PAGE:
In 1966, Canadian psychiatrist Vivian M. Rakoff began a study to examine the high rates of anxiety, depression and post-traumatic stress that had been observed in the children of Holocaust survivors. In 1998, researcher Irit Felsen named this phenomenon “Survivor Syndrome.” The symptoms shown in this unique population included unresolved mourning, agitation, insomnia, nightmares and more.
This study introduced the idea of generational trauma, or grappling with trauma one has never personally experienced. As was exemplified by the children of Holocaust survivors, those whose ancestors had experienced a massive trauma still felt the effects for generations to come. It was a harrowing idea, to say the least, that along with your brown eyes or your dark curly hair, your child could also exhibit an inherent reaction to all the trauma you’ve been exposed to.
The past few years have yielded an unfortunate chain of events, with dire consequences. A common sentiment I’ve been hearing among today’s youth is that people are tired of living through major historical events. Living through a pandemic with variant after variant and having to uproot our whole lives, all in the midst of international conflicts, wars and poverty and even losing loved ones is difficult. Undoubtedly, these large, world-changing events have shaped a portion of who we are in the present day, but arguably, our responses to these events have been caused by circumstances even more uncontrollable than those we have lived through: our genetic response to trauma.
Responses and attitudes towards these events have caused our society to be more polarized than ever before. In a country where a vaccine for a disease has been sensationalized into a political statement, or the very existence of racial injustice is now debated, it seems that for each attitude that one person has to these events, there are 100 opposing viewpoints. This polarization has even precipitated violence, such as the riots attacking the U.S. Capitol in 2021. But, examining the reactions to events like these has shown that while historical events may seem unique to us in the present day, the behaviors we exhibit in coping with them is, I believe, a direct result of the actions of our ancestors. In a wider lens, the trauma and behaviors that have been passed down through generations have helped explain many of the actions and, thus, opposing ideologies that have split us as a country.
One of the most relevant examples of this can be seen in the prevalence of generational trauma in Black Americans today. Having endured hundreds of years of violence, racism and unending abuse, they have become uniquely susceptible to survivor syndrome. While many have striven to invalidate the idea of racial prejudice being alive in what we would call a modern society, the massive toll of generational trauma on such a population is not one that can be easily overlooked. From simple emotions such as stress and anxiety, generational trauma cements itself into a person’s inherent function, putting them into a constant reactive state where the microglia in their brain damage their nerve endings. Generational trauma then causes irreversible genetic damage that is once again passed down further. In the Black community, generational trauma has particularly presented itself through behaviors such as learned helplessness, in which a person is naturally inclined to perceive that they are no longer able to change the state of their present circumstances, and even fatigue that accompanies decades of enduring racial discrimination.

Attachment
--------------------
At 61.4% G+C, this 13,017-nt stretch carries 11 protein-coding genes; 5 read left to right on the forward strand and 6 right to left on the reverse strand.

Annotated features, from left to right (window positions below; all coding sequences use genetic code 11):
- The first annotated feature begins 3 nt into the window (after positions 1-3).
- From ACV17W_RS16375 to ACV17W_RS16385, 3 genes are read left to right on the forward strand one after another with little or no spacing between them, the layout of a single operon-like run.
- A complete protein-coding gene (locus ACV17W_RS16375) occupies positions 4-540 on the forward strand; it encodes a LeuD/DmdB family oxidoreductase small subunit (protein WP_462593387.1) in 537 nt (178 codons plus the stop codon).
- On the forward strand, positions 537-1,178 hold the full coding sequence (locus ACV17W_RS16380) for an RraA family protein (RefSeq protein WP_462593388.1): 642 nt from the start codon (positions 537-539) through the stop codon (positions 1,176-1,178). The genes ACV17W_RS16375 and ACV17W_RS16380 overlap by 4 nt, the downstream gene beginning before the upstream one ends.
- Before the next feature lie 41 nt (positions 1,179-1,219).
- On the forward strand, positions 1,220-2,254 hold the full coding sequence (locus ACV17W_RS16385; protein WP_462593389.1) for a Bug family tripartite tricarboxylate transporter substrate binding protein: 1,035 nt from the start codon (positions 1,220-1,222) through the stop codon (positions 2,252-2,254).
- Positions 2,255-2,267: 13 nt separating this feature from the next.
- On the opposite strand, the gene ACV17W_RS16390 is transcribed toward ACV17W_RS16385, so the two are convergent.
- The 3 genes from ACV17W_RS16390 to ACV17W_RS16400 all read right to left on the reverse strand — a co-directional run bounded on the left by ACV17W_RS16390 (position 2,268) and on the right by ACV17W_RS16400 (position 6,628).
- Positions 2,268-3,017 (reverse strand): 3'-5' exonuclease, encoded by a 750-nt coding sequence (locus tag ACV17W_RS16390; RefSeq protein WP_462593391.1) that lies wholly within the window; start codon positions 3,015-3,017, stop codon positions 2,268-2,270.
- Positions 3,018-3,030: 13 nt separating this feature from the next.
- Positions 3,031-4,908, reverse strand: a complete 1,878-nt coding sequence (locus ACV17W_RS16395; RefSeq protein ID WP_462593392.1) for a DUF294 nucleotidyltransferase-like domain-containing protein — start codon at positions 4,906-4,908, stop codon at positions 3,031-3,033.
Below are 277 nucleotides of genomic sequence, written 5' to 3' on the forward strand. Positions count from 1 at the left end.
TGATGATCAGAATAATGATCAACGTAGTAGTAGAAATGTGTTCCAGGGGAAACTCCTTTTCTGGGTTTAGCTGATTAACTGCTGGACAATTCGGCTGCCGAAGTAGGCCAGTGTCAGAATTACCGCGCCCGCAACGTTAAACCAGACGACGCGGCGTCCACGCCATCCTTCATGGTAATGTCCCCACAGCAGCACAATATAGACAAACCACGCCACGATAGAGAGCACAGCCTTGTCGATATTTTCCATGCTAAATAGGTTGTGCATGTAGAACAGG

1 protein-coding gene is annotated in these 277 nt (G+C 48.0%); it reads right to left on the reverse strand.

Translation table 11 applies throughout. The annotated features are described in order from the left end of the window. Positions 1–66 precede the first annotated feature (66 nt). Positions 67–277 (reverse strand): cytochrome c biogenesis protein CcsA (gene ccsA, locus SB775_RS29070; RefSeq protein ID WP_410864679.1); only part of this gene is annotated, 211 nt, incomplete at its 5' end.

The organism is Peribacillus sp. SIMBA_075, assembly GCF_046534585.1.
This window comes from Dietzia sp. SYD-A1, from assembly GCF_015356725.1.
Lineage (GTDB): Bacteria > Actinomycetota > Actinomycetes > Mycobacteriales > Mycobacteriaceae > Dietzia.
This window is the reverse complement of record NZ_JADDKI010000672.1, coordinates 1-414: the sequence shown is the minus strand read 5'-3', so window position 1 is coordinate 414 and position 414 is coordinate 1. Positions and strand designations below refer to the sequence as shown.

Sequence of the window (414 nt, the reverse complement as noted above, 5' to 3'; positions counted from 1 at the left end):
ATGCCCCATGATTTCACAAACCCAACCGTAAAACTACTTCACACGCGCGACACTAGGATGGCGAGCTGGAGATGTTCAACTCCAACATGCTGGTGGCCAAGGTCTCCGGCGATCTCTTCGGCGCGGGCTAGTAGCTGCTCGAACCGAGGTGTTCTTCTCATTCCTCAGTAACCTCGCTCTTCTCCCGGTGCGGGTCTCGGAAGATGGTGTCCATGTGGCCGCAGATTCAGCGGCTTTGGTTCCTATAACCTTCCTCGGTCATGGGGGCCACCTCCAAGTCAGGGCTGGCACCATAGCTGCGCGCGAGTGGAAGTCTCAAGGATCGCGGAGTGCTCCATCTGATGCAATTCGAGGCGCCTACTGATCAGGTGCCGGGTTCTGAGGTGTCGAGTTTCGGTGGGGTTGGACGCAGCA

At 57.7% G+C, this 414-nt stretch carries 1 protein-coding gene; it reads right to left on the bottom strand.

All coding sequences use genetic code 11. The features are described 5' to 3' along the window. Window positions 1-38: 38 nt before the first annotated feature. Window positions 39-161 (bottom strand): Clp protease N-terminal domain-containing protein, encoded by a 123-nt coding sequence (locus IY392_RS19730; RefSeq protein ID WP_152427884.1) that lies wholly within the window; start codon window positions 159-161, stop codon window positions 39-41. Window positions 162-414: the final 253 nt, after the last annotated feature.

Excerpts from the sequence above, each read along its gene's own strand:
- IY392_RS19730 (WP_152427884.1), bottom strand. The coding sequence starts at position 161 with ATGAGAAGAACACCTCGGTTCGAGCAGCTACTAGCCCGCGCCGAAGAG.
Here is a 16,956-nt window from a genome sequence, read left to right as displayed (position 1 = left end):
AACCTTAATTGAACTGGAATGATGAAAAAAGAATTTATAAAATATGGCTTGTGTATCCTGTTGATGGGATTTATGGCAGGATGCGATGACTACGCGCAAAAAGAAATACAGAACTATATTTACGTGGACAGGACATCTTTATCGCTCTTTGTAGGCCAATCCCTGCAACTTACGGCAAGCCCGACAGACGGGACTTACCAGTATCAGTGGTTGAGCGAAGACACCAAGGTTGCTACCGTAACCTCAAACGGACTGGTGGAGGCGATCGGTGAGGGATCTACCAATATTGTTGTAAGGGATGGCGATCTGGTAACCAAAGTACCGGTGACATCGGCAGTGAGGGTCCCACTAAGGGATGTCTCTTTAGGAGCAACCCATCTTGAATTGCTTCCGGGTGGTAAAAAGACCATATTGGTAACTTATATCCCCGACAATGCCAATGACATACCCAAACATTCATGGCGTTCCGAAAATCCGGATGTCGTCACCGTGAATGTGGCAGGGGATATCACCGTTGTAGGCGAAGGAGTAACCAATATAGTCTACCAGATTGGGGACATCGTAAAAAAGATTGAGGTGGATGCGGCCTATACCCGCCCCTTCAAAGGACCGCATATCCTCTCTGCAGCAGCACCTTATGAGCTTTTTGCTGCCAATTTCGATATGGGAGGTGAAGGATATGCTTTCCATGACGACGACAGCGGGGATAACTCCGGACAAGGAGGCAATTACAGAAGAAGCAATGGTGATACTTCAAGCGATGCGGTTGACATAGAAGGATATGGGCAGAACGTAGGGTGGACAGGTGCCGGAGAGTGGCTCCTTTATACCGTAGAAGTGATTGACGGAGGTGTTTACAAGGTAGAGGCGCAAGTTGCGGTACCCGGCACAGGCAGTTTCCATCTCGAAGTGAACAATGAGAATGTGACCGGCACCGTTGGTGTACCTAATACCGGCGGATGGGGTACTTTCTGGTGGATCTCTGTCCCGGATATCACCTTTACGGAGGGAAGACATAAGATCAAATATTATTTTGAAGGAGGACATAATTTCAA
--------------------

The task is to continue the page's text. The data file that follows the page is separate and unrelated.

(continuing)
Simply put, there are otherwise unexplainable behaviors that many of us exhibit that are a product of the suffering and hardships that our ancestors endured. We are all living relics of every historical event in society, a manifestation of the experiences that have resulted in us being here today. With this burden come behaviors that are naturally programmed inside of us, but we have the ability to decide how we utilize this trauma.
If we were only a product of the trauma our parents and their parents suffered, we would be doomed to history continually repeating itself. While the notion of survivor syndrome poses an explanation for many of the behaviors of the different demographics that make up our communities, and thus result in the polarized environment in which we live, we have the power to undo that. With students from all 50 states and 122 countries, and a variety of different cultures and backgrounds represented here at the University of Michigan, our campus contains an extremely diverse demographic that inevitably also means a wide variety of traumas and upheavals of the ancestors before us. To create a safe space for the discussion and circulation of ideas, we have to overcome the building blocks of emotions that have been previously set for us.
Sreelakshmi Panicker is an Opinion Columnist and can be reached at firstname.lastname@example.org.